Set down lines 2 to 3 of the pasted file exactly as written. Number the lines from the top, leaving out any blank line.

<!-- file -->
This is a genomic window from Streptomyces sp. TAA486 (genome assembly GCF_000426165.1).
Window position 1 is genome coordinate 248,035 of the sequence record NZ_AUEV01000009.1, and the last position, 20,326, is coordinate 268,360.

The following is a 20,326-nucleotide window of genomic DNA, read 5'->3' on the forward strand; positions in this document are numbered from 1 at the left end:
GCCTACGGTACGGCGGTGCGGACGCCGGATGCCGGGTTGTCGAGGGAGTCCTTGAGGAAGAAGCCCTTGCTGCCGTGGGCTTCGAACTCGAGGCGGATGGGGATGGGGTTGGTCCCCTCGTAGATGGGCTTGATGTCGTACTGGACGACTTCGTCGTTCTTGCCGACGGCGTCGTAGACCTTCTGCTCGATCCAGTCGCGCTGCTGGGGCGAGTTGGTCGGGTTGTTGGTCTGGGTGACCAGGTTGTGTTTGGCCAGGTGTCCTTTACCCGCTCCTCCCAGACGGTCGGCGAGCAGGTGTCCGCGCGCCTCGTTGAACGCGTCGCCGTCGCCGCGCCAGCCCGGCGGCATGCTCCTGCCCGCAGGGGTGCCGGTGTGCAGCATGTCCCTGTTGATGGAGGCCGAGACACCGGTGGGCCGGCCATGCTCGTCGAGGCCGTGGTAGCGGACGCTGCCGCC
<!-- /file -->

Window position 1 is genome coordinate 248,035 of the sequence record NZ_AUEV01000009.1, and the last position, 20,326, is coordinate 268,360.

The following is a 20,326-nucleotide window of genomic DNA, read 5'->3' on the forward strand; positions in this document are numbered from 1 at the left end: